He gave His followers and disciples a very important commandment before He ascended into heaven. This commandment is that all of them must go forth and be witnesses and preachers of the Good News and the truth that He has revealed to the world. They are to go forth proclaiming the Lord’s truth and baptise peoples of all the nations in the Name of the Father, Son and the Holy Spirit. And thus this has been the mission entrusted to the Church, that is all of us the faithful people of God, to the end of time.
Brothers and sisters in Christ, to this end, the Lord Himself had said to His disciples, that He would give them the Helper, the Holy Spirit of God Who will guide them and teach them what they needed to know. And thus the Spirit granted us various gifts, for our respective missions and roles as members of the Church of God. We cannot do everything on our own, and no matter how much we try, there are always a lot of work that needs to be done.
Some of us have been called to a greater ministry of the diaconate, priesthood and the episcopate, dedicating ourselves to the service of God. These are those of us who have been called to the consecrated life, dedicating our whole lives and energies to serve both God and His people. But it does not mean that if we are not a deacon, or a priest or a bishop, then we are less important or have less responsibilities or things to do. In fact, the laity are still called to a great purpose and responsibility as members of the same Church of God.
The priests of God serve the whole Church, ministering to us all and celebrating the Sacraments of the Church. But without the support of the laity, those who have devoted their lives as priest, deacons and bishops will have a very hard time in fulfilling the good works and missions of the Church. The laity’s support in various ways are important, as I have mentioned earlier, in how we have been given many gifts, unique to each one of us.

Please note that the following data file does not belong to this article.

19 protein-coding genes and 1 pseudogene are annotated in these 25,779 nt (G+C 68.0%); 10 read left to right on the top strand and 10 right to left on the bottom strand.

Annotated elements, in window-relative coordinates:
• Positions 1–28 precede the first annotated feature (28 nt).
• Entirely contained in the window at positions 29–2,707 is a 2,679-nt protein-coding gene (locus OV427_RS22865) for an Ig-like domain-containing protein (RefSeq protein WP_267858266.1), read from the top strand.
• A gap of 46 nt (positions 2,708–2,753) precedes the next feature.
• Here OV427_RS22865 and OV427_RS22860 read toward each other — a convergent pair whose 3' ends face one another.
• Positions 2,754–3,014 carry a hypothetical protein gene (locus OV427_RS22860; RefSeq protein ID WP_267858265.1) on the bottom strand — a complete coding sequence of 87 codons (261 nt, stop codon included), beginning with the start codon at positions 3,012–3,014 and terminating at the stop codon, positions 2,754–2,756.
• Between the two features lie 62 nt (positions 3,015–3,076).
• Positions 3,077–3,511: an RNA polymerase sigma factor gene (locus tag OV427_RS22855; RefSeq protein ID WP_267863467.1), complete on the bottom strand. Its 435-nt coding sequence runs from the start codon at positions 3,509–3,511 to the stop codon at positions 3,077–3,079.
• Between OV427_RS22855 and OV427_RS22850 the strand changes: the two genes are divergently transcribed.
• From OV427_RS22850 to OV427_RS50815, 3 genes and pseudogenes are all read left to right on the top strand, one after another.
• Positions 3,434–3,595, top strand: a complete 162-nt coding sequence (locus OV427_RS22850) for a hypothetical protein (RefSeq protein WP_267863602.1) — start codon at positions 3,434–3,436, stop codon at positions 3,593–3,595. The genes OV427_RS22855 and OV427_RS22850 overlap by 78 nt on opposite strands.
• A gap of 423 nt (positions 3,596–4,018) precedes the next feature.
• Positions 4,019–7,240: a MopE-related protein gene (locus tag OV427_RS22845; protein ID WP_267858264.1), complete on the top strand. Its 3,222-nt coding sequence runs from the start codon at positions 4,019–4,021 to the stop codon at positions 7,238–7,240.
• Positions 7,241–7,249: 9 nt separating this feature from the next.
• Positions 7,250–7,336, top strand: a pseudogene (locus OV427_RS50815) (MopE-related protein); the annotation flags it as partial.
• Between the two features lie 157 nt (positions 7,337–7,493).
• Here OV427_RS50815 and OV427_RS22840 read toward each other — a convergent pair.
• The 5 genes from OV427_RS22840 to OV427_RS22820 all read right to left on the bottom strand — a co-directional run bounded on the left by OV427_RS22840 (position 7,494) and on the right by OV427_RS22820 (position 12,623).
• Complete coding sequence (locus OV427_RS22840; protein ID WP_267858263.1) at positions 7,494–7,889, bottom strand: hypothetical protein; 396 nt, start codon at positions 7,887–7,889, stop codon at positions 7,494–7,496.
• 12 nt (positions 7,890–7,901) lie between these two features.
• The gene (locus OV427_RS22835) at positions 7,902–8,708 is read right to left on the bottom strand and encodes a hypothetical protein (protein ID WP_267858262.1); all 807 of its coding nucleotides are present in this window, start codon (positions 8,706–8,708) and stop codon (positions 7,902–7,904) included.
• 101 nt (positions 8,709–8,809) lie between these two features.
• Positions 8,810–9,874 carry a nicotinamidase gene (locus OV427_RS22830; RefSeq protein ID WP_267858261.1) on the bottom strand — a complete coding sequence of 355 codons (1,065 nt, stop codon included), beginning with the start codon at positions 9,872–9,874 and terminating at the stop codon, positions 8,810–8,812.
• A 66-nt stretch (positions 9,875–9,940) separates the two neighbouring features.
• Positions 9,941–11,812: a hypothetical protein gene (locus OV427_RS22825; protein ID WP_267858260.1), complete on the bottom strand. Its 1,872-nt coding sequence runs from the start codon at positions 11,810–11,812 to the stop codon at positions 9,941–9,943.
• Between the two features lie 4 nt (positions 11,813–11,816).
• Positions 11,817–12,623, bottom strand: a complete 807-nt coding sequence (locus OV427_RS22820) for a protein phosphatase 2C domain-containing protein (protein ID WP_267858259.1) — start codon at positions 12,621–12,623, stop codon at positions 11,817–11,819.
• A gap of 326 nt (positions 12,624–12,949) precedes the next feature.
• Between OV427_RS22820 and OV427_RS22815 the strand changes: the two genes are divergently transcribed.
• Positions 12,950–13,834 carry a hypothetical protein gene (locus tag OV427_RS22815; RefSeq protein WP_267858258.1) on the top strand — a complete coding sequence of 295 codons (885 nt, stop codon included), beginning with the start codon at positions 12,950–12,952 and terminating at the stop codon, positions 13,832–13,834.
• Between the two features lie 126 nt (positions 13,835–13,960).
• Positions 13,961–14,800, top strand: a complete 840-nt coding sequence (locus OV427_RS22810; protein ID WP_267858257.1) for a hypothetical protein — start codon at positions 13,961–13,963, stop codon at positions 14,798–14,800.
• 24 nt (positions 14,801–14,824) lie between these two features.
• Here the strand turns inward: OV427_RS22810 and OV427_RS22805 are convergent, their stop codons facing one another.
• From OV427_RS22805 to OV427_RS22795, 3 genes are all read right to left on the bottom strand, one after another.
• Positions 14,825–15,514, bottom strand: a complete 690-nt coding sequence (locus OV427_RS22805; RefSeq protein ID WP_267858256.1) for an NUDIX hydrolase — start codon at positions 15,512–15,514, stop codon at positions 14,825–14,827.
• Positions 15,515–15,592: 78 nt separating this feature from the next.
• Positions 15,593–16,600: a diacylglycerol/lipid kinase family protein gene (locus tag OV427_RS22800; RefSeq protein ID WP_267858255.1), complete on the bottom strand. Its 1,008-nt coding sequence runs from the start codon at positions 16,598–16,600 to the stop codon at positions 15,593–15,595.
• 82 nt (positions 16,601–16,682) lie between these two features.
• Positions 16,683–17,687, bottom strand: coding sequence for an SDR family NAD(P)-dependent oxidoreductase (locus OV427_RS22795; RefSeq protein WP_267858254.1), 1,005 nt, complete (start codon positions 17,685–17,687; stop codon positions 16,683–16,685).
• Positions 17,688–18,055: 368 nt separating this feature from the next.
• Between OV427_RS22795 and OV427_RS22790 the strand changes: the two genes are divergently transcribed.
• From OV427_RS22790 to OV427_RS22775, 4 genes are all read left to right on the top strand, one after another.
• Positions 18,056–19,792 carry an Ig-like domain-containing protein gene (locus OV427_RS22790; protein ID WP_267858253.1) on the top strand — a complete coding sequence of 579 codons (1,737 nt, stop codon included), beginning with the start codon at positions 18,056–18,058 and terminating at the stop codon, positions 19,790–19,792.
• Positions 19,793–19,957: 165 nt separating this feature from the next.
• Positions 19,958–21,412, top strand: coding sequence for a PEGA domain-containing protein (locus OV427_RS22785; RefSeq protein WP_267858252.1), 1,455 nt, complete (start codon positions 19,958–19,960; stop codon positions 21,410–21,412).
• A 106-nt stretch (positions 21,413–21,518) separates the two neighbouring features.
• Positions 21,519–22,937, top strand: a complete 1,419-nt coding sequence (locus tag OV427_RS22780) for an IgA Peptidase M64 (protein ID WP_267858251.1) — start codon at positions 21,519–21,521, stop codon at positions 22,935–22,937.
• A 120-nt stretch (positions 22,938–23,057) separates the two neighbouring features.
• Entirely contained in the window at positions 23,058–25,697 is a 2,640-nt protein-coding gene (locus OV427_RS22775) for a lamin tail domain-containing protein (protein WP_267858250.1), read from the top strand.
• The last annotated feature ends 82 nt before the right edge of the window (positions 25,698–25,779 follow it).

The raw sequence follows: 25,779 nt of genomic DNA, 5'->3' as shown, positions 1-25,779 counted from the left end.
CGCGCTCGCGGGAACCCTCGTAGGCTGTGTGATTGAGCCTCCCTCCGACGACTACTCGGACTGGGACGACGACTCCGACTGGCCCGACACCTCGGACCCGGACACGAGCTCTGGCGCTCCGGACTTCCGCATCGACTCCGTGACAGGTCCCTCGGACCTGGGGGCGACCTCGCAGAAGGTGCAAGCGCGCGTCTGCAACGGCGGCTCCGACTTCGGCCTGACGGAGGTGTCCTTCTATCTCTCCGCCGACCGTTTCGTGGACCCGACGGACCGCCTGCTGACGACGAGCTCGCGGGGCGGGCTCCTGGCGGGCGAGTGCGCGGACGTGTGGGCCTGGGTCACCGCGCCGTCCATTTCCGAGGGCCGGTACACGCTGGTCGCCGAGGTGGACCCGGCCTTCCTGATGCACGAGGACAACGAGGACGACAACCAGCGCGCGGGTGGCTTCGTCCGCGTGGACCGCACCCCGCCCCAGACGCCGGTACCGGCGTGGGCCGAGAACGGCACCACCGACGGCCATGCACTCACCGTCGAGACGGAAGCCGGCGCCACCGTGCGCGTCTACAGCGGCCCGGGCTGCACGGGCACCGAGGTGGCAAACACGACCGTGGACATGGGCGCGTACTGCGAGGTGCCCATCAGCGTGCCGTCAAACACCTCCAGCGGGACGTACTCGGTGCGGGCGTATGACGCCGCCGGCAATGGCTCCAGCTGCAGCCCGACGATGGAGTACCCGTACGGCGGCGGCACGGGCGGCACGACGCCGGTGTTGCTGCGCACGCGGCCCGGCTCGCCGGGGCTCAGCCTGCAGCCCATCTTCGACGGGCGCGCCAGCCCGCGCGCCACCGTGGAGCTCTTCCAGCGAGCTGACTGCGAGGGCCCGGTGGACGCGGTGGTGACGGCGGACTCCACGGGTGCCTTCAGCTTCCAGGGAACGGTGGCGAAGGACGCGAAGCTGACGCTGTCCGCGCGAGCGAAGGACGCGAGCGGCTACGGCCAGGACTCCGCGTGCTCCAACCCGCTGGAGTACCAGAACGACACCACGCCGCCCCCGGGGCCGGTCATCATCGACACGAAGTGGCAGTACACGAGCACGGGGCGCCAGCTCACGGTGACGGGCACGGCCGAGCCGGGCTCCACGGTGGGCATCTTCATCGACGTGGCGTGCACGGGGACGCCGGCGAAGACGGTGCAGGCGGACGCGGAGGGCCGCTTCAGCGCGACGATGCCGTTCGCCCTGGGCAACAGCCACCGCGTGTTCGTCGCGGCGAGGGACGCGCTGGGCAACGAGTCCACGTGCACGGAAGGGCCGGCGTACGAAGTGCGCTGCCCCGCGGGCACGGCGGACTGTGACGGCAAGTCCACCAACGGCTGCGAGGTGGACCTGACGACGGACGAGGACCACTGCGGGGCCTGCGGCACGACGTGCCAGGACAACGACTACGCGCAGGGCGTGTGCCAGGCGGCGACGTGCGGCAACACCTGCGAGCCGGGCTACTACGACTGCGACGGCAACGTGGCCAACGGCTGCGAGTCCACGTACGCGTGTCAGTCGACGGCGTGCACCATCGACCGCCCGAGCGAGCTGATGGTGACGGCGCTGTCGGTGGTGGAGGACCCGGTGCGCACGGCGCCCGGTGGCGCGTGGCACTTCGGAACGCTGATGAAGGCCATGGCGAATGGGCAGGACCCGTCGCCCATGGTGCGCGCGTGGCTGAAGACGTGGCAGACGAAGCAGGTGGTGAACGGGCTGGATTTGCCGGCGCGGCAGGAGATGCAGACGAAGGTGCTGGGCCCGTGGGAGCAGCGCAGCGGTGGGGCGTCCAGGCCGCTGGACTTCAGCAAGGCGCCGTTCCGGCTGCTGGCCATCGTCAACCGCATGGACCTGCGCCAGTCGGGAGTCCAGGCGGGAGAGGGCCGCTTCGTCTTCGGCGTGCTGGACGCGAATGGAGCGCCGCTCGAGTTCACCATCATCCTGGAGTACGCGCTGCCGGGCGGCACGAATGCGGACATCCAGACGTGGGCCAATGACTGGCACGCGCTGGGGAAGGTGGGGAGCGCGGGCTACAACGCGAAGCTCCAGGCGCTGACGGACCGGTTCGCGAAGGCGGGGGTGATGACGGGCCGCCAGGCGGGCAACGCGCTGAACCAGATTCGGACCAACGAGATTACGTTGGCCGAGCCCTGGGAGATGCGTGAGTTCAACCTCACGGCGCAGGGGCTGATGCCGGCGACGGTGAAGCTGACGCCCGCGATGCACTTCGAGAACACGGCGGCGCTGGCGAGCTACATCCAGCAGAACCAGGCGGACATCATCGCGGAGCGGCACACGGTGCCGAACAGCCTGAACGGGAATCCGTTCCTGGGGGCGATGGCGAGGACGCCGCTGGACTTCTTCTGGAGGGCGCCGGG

For example, in those who have been called to the married life and creation of families, as symbolically mentioned in our Gospel passage today of the Wedding at Cana, we have a very important role to play in the Church, as the good and faithful Christian families are the basic units and pillars of the Church. It is in the family that the children learn first of the faith, and practice that same faith. If the family is not functioning as it should have, or diverged from the true faith, then we may end up having people losing their faith, especially those who are young among us.
And to others have also been given various other gifts, as administrators, volunteers and advocates, giving our respective talents to benefit God’s people. That is how the Church is able to reach out to so many people and to so many communities, by the tireless and numerous contributions of its members, both that of the laity and the priests alike. And now, we are also called to do the same with our own lives, if we have not done so thus far.
Brothers and sisters in Christ, today we are called to reflect on our own lives, and how each and everyone of us can contribute, no matter how small it is, to the whole good works of the Church, fulfilling the mission that God has entrusted to us, and commanded us to do. Just as the Lord began His first miracle at that wedding in Cana, fulfilling the will of His Father and loving God’s people, then we should also begin our own ministry, in loving God and in loving our fellow men, if we have not already done so.
Let us all pray, that in the depth of our hearts and minds, God may reveal to us and that we may discover and discern carefully what we need to do as faithful members of His Church and as His followers and disciples in our present day world, in our respective communities and families. Let us all give what we can give to serve the Lord and His people, using our own talents and abilities for the good of all people. Let us not hesitate any longer but be courageous in living our faith from now on.
May the Lord continue to guide us in our journey of life, and may He give us the strength to be missionaries of faith, in contributing our talents and abilities for the missions and works of His Church, from now on. May God always bless us all and our good works and endeavours, now and forevermore. Amen.